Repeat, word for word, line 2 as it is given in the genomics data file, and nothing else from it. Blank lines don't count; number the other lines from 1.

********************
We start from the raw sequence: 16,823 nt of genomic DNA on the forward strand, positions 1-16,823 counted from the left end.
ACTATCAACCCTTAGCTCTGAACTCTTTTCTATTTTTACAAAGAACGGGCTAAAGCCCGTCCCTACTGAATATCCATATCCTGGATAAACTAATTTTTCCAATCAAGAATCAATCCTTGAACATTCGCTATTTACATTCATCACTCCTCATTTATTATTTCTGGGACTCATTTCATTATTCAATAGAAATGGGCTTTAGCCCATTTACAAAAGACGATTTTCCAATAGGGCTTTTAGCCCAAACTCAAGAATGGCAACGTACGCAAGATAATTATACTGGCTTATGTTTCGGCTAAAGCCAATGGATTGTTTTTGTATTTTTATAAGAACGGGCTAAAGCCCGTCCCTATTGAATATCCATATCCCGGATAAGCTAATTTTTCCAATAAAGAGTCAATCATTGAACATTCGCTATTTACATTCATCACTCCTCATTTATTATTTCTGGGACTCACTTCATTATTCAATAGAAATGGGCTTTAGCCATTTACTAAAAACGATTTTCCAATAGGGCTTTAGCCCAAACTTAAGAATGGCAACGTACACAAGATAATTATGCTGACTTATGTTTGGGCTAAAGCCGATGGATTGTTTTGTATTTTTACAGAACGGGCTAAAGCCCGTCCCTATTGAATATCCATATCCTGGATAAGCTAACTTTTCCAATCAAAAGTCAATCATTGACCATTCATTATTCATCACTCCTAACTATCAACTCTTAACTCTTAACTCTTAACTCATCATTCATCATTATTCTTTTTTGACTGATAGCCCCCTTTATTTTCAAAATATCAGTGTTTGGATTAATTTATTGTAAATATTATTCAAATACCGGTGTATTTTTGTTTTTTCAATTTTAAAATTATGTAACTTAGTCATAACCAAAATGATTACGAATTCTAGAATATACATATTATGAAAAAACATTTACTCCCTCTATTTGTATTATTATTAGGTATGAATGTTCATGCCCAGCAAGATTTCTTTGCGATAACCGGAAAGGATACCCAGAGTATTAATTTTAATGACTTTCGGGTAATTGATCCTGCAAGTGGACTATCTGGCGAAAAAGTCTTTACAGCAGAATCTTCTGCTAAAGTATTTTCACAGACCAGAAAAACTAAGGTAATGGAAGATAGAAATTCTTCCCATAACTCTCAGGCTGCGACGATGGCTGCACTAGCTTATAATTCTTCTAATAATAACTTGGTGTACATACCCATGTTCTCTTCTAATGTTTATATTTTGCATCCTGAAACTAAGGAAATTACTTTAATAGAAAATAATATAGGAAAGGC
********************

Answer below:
ACTATCAACCCTTAGCTCTGAACTCTTTTCTATTTTTACAAAGAACGGGCTAAAGCCCGTCCCTACTGAATATCCATATCCTGGATAAACTAATTTTTCCAATCAAGAATCAATCCTTGAACATTCGCTATTTACATTCATCACTCCTCATTTATTATTTCTGGGACTCATTTCATTATTCAATAGAAATGGGCTTTAGCCCATTTACAAAAGACGATTTTCCAATAGGGCTTTTAGCCCAAACTCAAGAATGGCAACGTACGCAAGATAATTATACTGGCTTATGTTTCGGCTAAAGCCAATGGATTGTTTTTGTATTTTTATAAGAACGGGCTAAAGCCCGTCCCTATTGAATATCCATATCCCGGATAAGCTAATTTTTCCAATAAAGAGTCAATCATTGAACATTCGCTATTTACATTCATCACTCCTCATTTATTATTTCTGGGACTCACTTCATTATTCAATAGAAATGGGCTTTAGCCATTTACTAAAAACGATTTTCCAATAGGGCTTTAGCCCAAACTTAAGAATGGCAACGTACACAAGATAATTATGCTGACTTATGTTTGGGCTAAAGCCGATGGATTGTTTTGTATTTTTACAGAACGGGCTAAAGCCCGTCCCTATTGAATATCCATATCCTGGATAAGCTAACTTTTCCAATCAAAAGTCAATCATTGACCATTCATTATTCATCACTCCTAACTATCAACTCTTAACTCTTAACTCTTAACTCATCATTCATCATTATTCTTTTTTGACTGATAGCCCCCTTTATTTTCAAAATATCAGTGTTTGGATTAATTTATTGTAAATATTATTCAAATACCGGTGTATTTTTGTTTTTTCAATTTTAAAATTATGTAACTTAGTCATAACCAAAATGATTACGAATTCTAGAATATACATATTATGAAAAAACATTTACTCCCTCTATTTGTATTATTATTAGGTATGAATGTTCATGCCCAGCAAGATTTCTTTGCGATAACCGGAAAGGATACCCAGAGTATTAATTTTAATGACTTTCGGGTAATTGATCCTGCAAGTGGACTATCTGGCGAAAAAGTCTTTACAGCAGAATCTTCTGCTAAAGTATTTTCACAGACCAGAAAAACTAAGGTAATGGAAGATAGAAATTCTTCCCATAACTCTCAGGCTGCGACGATGGCTGCACTAGCTTATAATTCTTCTAATAATAACTTGGTGTACATACCCATGTTCTCTTCTAATGTTTATATTTTGCATCCTGAAACTAAGGAAATTACTTTAATAGAAAATAATATAGGAAAGGC